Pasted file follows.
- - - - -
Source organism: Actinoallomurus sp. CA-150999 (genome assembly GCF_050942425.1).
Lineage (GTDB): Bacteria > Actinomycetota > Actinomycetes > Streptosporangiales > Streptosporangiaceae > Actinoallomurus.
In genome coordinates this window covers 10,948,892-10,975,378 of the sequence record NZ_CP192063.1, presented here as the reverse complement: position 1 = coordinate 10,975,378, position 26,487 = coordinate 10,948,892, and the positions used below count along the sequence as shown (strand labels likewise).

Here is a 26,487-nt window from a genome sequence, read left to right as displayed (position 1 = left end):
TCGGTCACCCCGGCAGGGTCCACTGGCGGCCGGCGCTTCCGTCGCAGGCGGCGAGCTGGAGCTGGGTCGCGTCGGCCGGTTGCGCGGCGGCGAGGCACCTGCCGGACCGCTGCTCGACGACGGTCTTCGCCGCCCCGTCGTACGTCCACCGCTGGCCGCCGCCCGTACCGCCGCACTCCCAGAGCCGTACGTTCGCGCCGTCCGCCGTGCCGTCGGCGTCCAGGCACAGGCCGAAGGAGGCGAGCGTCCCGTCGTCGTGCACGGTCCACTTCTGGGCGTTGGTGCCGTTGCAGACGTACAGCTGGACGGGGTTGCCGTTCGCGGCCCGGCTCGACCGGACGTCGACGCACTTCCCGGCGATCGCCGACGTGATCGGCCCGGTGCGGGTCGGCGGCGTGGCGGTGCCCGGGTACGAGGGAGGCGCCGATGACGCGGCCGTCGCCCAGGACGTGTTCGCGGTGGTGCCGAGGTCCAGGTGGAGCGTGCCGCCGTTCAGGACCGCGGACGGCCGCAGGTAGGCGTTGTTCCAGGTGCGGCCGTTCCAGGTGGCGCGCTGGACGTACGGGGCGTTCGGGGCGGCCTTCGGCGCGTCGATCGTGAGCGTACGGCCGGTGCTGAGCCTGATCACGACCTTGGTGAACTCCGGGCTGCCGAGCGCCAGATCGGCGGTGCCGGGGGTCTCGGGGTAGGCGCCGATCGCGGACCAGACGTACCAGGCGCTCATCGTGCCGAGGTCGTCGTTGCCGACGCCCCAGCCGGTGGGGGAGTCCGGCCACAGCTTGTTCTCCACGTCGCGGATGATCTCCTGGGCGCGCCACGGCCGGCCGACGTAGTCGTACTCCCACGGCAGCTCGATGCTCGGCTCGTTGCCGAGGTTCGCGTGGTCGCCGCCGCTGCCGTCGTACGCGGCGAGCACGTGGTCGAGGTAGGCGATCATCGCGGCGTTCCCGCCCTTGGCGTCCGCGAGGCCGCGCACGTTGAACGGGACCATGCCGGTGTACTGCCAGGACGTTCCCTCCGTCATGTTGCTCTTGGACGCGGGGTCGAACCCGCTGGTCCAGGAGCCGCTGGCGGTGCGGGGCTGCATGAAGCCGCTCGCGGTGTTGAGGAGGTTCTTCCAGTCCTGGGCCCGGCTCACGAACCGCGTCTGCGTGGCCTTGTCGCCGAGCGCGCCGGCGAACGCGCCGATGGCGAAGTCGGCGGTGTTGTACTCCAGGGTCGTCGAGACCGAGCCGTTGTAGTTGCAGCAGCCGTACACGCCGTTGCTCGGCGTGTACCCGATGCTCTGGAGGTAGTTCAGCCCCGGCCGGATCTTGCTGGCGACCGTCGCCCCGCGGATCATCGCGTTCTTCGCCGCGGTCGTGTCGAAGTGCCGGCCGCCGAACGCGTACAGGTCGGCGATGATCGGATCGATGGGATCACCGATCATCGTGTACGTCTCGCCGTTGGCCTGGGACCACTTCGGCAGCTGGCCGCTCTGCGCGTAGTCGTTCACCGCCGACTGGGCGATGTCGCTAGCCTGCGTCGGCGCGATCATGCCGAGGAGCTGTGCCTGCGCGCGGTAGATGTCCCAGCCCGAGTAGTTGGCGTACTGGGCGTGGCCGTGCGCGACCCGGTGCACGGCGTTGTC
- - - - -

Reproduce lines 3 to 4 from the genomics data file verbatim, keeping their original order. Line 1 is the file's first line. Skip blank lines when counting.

In genome coordinates this window covers 10,948,892-10,975,378 of the sequence record NZ_CP192063.1, presented here as the reverse complement: position 1 = coordinate 10,975,378, position 26,487 = coordinate 10,948,892, and the positions used below count along the sequence as shown (strand labels likewise).

Here is a 26,487-nt window from a genome sequence, read left to right as displayed (position 1 = left end):